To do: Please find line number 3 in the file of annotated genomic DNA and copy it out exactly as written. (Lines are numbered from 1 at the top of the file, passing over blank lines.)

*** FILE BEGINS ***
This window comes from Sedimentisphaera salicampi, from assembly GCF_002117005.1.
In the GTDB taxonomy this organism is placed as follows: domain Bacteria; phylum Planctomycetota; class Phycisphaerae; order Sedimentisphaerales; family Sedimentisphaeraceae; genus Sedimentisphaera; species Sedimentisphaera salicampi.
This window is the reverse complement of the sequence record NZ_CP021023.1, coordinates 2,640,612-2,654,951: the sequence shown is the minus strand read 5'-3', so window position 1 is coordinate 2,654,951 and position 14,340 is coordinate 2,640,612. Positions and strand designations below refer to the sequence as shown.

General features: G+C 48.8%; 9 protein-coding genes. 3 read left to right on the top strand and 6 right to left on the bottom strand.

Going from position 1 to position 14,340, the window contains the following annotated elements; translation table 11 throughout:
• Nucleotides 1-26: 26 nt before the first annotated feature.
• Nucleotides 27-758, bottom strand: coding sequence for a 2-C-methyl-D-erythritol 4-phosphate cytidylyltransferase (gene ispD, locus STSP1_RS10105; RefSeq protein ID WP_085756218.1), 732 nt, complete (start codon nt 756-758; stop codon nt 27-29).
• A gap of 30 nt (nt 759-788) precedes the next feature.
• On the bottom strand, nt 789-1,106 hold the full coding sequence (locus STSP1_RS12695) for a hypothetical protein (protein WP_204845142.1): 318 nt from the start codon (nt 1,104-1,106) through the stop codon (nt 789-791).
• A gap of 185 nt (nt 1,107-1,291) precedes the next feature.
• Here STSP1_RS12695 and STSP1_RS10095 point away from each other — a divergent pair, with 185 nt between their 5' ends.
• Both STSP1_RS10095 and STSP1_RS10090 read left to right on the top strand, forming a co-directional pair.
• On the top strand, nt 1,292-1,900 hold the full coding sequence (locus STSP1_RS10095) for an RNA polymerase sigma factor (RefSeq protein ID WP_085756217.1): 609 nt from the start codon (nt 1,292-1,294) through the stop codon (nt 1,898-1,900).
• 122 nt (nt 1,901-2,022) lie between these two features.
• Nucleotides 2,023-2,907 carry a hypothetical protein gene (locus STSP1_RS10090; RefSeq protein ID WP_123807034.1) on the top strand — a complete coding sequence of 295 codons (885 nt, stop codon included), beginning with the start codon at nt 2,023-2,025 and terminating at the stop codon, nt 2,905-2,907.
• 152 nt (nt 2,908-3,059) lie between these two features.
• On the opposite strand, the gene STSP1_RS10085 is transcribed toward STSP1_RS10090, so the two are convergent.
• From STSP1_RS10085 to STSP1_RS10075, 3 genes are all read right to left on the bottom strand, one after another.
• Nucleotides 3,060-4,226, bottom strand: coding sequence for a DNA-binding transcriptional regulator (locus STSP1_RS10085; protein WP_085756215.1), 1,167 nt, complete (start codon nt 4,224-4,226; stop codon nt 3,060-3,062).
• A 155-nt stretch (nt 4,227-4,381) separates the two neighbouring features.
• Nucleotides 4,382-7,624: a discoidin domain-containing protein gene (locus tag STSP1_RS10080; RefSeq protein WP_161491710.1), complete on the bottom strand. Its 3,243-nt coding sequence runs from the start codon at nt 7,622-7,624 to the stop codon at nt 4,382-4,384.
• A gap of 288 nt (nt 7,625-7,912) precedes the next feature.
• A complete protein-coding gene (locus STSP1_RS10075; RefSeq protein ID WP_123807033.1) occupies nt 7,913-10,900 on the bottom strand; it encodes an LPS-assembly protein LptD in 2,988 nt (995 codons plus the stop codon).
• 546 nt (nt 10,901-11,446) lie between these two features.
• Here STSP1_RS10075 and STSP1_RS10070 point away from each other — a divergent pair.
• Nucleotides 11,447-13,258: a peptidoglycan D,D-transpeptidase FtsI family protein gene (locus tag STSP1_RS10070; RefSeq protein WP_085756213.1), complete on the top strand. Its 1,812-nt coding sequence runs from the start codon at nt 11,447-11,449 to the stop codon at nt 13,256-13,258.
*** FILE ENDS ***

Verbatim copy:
This window is the reverse complement of the sequence record NZ_CP021023.1, coordinates 2,640,612-2,654,951: the sequence shown is the minus strand read 5'-3', so window position 1 is coordinate 2,654,951 and position 14,340 is coordinate 2,640,612. Positions and strand designations below refer to the sequence as shown.